The North Atlantic Treaty Organisation and Afghanistan forces came under fire from across the Pakistan border before they called in a deadly air strike on two Pakistani military posts that left 24 soldiers dead, media reports quoted Afghan and western officials as saying.
As Pakistan simmered over the killings, Wall Street Journal quoted United States officials in Kabul as saying that insurgents may have been firing into Afghanistan near the Pakistani border, which prompted coalition forces to strike back.
The account challenges Islamabad's claims that the attacks, which have plunged US-Pakistan ties to new lows, were unprovoked and risked stoking fresh tensions as the incident has left US-Pakistan relations in tatters.
Afghan officials working in the border area where the attack took place said that the joint forces were targeting Taliban militants in the area when it received fire from the Pakistani military outpost. That prompted the coalition forces to call for an air attack on the Pakistani forces, the Afghan officials said and also claimed that Pakistani officials were informed of the operation before it took place.
"There was firing coming from the position against Afghan army soldiers who requested support and this is what happened," WSJ quoted an Afghan official as saying as the top US commander Gen. John Allen held a meeting in Kabul to discuss the incident.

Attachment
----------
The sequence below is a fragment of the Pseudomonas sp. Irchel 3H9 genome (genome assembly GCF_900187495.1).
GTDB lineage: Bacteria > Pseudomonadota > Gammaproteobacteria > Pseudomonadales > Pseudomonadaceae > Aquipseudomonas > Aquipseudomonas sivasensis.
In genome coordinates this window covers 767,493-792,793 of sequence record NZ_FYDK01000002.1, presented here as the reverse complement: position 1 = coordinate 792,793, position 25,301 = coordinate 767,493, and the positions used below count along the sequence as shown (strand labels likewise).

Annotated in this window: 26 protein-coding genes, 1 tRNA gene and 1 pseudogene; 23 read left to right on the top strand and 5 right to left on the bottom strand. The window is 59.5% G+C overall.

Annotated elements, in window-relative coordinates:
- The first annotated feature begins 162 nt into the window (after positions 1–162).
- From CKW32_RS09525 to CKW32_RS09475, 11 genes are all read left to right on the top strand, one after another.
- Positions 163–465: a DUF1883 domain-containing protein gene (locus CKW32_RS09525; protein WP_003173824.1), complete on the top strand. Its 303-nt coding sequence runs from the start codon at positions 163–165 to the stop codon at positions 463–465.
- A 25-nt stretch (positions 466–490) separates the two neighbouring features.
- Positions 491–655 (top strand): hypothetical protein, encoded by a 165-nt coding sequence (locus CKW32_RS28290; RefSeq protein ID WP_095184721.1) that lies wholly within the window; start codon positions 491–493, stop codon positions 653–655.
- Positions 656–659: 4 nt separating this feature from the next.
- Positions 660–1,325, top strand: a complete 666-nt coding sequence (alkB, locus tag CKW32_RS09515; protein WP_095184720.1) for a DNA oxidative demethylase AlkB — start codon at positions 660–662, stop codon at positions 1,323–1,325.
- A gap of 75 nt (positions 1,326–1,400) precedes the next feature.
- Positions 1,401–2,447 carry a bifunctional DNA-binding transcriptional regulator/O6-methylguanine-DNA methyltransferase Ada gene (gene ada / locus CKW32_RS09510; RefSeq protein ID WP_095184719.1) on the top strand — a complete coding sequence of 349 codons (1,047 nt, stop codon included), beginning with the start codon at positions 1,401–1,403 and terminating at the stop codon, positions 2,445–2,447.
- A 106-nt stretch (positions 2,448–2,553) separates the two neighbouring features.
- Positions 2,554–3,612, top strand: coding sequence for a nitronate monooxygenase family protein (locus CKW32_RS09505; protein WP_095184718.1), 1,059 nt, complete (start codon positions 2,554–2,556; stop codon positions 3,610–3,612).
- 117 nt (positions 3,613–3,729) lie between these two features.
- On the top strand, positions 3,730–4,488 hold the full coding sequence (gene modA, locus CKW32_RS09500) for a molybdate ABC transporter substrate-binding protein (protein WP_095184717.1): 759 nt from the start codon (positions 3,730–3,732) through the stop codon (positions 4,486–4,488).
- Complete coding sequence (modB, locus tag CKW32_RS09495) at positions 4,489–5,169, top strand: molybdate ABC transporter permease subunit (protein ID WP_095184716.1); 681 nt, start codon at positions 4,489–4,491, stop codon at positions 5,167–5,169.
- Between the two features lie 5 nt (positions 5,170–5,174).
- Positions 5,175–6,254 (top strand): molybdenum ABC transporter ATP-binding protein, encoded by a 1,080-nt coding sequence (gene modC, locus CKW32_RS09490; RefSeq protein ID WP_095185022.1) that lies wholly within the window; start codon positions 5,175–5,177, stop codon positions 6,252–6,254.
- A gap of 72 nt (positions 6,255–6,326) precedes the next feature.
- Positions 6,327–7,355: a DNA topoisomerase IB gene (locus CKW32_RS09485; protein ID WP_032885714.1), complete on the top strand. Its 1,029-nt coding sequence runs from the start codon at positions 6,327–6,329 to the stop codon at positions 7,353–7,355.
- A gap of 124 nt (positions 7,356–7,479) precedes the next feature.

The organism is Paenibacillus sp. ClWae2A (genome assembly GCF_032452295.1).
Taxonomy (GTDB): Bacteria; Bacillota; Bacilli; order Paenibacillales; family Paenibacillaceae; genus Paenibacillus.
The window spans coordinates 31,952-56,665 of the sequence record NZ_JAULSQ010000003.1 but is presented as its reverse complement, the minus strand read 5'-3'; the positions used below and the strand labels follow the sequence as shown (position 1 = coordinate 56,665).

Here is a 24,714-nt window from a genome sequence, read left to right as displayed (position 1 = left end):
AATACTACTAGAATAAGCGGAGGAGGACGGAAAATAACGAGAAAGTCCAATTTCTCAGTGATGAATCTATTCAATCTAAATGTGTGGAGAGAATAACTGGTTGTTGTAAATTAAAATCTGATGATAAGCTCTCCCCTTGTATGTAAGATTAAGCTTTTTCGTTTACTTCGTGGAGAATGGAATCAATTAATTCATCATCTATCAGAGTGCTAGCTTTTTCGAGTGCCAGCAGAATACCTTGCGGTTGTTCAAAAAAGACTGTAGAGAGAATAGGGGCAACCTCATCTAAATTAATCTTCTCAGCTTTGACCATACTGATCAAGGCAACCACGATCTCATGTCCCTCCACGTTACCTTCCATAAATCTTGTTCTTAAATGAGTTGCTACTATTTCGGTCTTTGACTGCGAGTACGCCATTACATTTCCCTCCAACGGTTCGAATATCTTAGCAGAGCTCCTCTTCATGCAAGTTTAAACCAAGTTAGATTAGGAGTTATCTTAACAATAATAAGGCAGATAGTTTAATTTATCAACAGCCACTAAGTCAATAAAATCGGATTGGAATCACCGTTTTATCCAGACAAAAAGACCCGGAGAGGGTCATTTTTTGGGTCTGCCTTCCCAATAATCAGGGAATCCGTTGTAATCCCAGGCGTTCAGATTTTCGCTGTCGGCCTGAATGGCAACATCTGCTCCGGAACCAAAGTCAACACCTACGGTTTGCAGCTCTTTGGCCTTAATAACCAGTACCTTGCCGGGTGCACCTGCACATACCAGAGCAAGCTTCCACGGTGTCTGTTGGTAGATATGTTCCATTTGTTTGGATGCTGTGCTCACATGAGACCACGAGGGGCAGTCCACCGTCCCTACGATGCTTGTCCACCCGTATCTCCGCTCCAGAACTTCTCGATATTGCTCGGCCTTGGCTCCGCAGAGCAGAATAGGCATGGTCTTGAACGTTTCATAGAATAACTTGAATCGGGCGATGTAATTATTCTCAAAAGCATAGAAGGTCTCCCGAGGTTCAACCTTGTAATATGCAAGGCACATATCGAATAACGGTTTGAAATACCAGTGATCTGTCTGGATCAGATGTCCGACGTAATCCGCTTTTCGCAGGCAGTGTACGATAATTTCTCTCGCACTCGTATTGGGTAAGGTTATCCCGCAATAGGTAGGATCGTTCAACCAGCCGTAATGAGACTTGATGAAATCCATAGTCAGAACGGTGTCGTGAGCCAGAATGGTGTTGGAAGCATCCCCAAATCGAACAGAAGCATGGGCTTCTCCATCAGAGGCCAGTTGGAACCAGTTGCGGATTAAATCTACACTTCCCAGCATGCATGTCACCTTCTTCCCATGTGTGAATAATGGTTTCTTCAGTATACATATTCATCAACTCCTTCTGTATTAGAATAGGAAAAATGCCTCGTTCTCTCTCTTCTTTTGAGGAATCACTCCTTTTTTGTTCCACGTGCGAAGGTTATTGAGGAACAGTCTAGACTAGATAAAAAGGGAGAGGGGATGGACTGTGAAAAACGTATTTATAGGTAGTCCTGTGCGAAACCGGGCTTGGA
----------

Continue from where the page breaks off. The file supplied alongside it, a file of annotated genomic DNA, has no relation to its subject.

The Afghan officials said the government believes that the fire came from the Pakistani base and not from insurgents operating nearby. A view bolstered by a western official who also said that coalition forces were fired on from a Pakistani army base.
But, the Pakistani army has questioned why NATO undertook a sustained two-hour attack on the well-known border positions in which he said helicopters and fighter jets were used.
"No first fire came from Pakistani troops," the paper quoted a senior Pakistani military official as saying. "But they did respond in self defence after NATO helicopter gunships and jet fighters carried out unprovoked firing."
Military officials in Kabul said insurgents in Pakistan have also used empty Pakistani border posts to stage attacks, which may have been the working assumption of the coalition forces who called in the air strike.
US officials said the units believed they were responding to incoming fire from Pakistan's side of the border. "They believed they were coming under attack from that side of the border," a senior US official said, although investigators have yet to pinpoint the precise source of firing.
Pakistani military disputes this version of events saying that the two border posts attacked without warning at 2 am while most of the around 50 soldiers were sleeping.
The Pakistani officials claim that NATO helicopters and jets even attacked Pakistani military forces sent in as backup during the two-hour assault. They said they have increased the number of soldiers at the border posts in the Mohmand area this year to wipe out Taliban in the area.
At Sunday's security meeting in Kabul, the Afghan leaders have made public the second phase of plans for coalition forces to cede security control to Afghan forces.
The new plan includes six of the country's 34 provinces including Kabul, seven major cities and dozens of districts including Jalalabad and Helmund. If the transition proves success, it will put Afghan forces in the lead in protecting more than half of the country.